Distinguished Professor of Management
Research Expertise: Regression analysis, model selection, high-dimensional data, time series, biostatistics, application of statistics in business.
Teaching Field: Statistics
Professor Chih-Ling Tsai is a recognized expert in the practical application of statistics in business, including regression analysis, model selection, high-dimensional data, time series and biostatistics. He has had more than 100 research papers published in academic journals relating to statistics, marketing, finance and biostatistics. He teaches courses on forecasting and managerial research methods, and time series analysis and forecasting.
Tsai has developed new statistical models based upon regression and time series analysis, and has co-authored a book on the subject. He has collaborated with other Graduate School of Management faculty to produce a new method to analyze advertising effectiveness, which helps companies and media buyers determine an unbiased optimal advertising budget. He has also worked on projects to develop statistical methods that can be applied when analyzing long-term investment strategies. He has applied one of the newest techniques in statistics called Sliced Inverse Regression, which helps predict sales response to individual customers based on where they live, their age, size of family, income, zip code and other factors.
Professor Chih-Ling Tsai
Co-Authors: Jeng-Min Chiou, Academia Sinica, Yanyuan Ma, Texas A&M
Recognizing his internationally renowned research contributions and teaching excellence, UC Davis recently honored Professor Chih-Ling Tsai with the title of Distinguished Professor. The designation is the highest campus-level professional faculty title.
This book by Professor Chih-Ling Tsai and co-author Allan D. R. McQuarrie from North Dakota State University describes procedures for selecting a model from a large set of competing statistical models.
- Fellow, American Association for the Advancement of Science AAAS 2015 Fellows (November 2015)
- Teacher of the Year, UC Davis GSM, 1991, 1995, 1997-99, 2001-04, 2006-07, 2009-10.
- Who’s Who in the America and Who’s Who in the World, Marquis Who’s Who, 2000.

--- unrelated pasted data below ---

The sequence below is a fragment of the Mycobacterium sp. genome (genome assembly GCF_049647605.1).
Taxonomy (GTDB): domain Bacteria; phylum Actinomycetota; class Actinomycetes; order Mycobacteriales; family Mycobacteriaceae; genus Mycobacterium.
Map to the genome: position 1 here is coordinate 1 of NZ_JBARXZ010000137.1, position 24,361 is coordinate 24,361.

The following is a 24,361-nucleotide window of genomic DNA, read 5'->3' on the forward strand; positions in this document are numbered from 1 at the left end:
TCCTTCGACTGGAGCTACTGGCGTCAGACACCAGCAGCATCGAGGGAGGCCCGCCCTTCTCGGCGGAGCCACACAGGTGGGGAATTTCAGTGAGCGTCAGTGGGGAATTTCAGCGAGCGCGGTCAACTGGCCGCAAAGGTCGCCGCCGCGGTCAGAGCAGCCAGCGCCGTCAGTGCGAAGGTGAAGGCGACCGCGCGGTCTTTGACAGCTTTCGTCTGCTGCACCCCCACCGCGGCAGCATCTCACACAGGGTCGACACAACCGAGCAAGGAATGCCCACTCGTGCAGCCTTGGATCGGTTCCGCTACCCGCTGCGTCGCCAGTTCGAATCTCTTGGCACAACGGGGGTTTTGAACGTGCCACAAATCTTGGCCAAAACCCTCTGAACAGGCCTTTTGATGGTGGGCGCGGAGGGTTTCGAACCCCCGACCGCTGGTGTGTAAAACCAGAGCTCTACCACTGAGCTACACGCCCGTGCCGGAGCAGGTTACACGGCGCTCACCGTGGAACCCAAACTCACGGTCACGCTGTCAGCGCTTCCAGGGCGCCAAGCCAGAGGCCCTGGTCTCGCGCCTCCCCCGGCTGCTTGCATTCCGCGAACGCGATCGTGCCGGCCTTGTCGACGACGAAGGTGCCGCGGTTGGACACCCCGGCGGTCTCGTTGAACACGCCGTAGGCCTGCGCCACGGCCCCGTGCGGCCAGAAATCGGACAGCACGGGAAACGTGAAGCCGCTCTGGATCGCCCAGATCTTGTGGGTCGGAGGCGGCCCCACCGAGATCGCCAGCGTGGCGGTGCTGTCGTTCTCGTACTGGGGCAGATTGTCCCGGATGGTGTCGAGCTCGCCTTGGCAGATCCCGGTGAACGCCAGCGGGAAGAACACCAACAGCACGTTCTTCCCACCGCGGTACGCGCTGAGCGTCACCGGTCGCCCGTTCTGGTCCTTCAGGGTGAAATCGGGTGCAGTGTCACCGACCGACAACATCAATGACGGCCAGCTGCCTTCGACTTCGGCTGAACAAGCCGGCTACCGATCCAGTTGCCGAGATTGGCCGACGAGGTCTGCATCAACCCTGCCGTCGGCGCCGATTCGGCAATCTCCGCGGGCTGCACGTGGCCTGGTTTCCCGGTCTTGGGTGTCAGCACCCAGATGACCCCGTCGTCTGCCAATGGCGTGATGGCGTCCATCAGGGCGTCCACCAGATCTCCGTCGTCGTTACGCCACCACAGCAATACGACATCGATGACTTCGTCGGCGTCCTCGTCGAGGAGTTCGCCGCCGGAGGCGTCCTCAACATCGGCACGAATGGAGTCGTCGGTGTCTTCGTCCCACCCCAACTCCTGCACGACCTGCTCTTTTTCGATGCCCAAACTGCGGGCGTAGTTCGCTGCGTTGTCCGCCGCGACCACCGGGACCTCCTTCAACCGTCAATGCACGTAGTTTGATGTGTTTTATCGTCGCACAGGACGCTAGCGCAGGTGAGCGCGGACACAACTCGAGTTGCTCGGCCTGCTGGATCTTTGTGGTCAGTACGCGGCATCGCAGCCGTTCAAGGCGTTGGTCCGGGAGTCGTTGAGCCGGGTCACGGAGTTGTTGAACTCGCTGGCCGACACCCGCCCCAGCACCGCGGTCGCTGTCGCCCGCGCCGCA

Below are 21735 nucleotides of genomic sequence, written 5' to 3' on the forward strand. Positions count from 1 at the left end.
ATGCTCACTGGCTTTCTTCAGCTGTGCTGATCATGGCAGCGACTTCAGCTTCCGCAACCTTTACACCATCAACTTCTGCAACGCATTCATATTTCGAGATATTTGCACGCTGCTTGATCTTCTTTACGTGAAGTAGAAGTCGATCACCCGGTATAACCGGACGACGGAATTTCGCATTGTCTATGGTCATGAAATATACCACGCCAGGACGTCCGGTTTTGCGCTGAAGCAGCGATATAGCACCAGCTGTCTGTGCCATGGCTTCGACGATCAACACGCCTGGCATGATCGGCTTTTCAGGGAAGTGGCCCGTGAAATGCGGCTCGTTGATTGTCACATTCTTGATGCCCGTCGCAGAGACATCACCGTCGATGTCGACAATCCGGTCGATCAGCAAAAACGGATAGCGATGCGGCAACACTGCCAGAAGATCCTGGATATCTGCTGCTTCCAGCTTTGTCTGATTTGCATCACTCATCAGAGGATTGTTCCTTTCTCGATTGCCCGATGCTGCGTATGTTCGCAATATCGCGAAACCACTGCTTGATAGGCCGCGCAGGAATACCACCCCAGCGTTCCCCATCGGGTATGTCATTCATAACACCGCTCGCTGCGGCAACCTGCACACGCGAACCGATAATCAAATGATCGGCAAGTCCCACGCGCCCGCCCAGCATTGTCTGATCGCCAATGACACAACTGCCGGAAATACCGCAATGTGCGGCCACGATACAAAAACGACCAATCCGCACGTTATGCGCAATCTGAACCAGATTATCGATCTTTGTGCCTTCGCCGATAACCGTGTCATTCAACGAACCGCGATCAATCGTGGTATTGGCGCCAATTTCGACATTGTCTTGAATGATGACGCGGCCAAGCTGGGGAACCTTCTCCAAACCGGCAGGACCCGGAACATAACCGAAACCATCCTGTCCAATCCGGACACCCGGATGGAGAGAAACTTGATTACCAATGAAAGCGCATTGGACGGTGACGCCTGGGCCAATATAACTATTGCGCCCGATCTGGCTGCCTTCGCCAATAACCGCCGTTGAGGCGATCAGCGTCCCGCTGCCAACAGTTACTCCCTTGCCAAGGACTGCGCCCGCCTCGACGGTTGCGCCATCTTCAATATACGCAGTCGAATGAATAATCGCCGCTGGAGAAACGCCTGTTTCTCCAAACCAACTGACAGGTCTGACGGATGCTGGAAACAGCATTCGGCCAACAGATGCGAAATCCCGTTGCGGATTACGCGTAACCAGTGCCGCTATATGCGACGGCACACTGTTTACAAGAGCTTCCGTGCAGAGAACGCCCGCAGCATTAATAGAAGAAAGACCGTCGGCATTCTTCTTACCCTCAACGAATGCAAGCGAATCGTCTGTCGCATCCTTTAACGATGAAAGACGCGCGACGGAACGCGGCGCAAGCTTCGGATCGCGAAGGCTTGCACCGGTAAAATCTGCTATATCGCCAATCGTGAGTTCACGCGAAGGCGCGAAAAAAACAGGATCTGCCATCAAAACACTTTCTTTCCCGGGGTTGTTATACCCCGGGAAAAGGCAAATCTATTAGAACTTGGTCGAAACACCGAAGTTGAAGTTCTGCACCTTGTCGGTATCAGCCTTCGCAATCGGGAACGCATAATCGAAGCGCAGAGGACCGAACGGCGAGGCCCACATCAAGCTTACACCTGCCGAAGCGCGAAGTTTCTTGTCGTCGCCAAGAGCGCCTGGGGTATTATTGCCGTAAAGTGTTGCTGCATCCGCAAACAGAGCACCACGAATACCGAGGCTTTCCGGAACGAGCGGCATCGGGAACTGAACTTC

- 2000 Outstanding Intellectuals of the 20th Century, International Biographical Centre, 2000.
- Who’s Who in the West and Who’s Who in Science and Engineering, Marquis Who’s Who, 1998.
- Fellow, American Statistical Association, 1996.
- 100 most prolific authors published in statistical journals (1988-93), National Sciences and Engineering Resarch Council of Canada.
In partially linear single-index models, Professor Chih-Ling Tsai and co-authors Hua Liang and Xiang Liu from the University of Rochester and Runze Li from Pennsylvania State University obtain the semiparametrically efficient profile least-squares estimators of regression coefficients. The authors also employ the smoothly clipped absolute deviation penalty (SCAD) approach to simultaneously select variables and estimate regression coefficients. The study shows that the resulting SCAD estimators are consistent and possess the oracle property.
Regularization Parameter Selections via Generalized Information Criterion
Journal of the American Statistical Association, 2010
In this study, Professor Chih-Ling Tsai and co-authors Yiyun Zhang and Runze Li apply the nonconcave penalized likelihood approach to obtain variable selections as well as shrinkage estimators. This approach relies heavily on the choice of regularization parameter, which controls the model complexity.
Prior Consequences and Subsequent Risk Taking: New Field Evidence from the Taiwan Futures Exchange
Management Science, 2010
In this study, Professors Chih-Ling Tsai and co-authors Ning Zhu from the Shanghai Advanced Institute of Finance and Ming-Chun Wang from National Chengchi University use a data set from market participants in the Taiwan Stock Exchange Capitalization Weighted Stock Index options markets to demonstrate a strong positive relationship between prior trading outcomes and subsequent risk taking. In particular, investors in this market take above-average risks in afternoon trading after morning gains.
Extracting Forward-Looking Information from Security Prices: A New Approach
The Accounting Review, 2008